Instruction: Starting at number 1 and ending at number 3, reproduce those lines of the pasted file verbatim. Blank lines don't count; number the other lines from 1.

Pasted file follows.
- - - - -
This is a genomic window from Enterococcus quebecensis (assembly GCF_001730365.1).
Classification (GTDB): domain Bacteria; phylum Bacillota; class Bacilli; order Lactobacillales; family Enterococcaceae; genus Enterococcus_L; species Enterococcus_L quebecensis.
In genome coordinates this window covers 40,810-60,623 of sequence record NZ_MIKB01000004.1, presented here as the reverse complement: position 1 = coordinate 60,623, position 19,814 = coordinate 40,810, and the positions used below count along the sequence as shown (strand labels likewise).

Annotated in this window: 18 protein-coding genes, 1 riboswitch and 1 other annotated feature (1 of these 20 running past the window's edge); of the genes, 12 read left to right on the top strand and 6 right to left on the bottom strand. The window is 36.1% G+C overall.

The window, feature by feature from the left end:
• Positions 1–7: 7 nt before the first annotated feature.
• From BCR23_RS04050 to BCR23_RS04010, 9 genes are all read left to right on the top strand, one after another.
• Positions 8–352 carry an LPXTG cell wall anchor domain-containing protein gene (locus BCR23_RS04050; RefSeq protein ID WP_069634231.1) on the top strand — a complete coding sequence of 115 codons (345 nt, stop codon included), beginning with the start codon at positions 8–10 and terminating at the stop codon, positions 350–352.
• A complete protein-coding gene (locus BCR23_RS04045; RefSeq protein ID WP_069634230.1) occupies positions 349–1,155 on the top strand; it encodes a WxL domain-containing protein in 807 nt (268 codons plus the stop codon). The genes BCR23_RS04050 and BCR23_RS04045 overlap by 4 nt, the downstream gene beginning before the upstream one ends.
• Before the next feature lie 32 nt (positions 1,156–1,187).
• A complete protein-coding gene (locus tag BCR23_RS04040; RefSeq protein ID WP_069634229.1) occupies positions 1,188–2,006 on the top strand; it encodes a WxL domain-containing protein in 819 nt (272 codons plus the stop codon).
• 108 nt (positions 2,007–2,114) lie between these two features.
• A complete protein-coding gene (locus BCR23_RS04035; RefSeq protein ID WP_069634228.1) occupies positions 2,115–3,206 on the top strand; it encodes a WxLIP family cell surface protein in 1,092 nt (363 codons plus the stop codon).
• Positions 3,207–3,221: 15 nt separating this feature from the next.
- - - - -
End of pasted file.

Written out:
This is a genomic window from Enterococcus quebecensis (assembly GCF_001730365.1).
Classification (GTDB): domain Bacteria; phylum Bacillota; class Bacilli; order Lactobacillales; family Enterococcaceae; genus Enterococcus_L; species Enterococcus_L quebecensis.
In genome coordinates this window covers 40,810-60,623 of sequence record NZ_MIKB01000004.1, presented here as the reverse complement: position 1 = coordinate 60,623, position 19,814 = coordinate 40,810, and the positions used below count along the sequence as shown (strand labels likewise).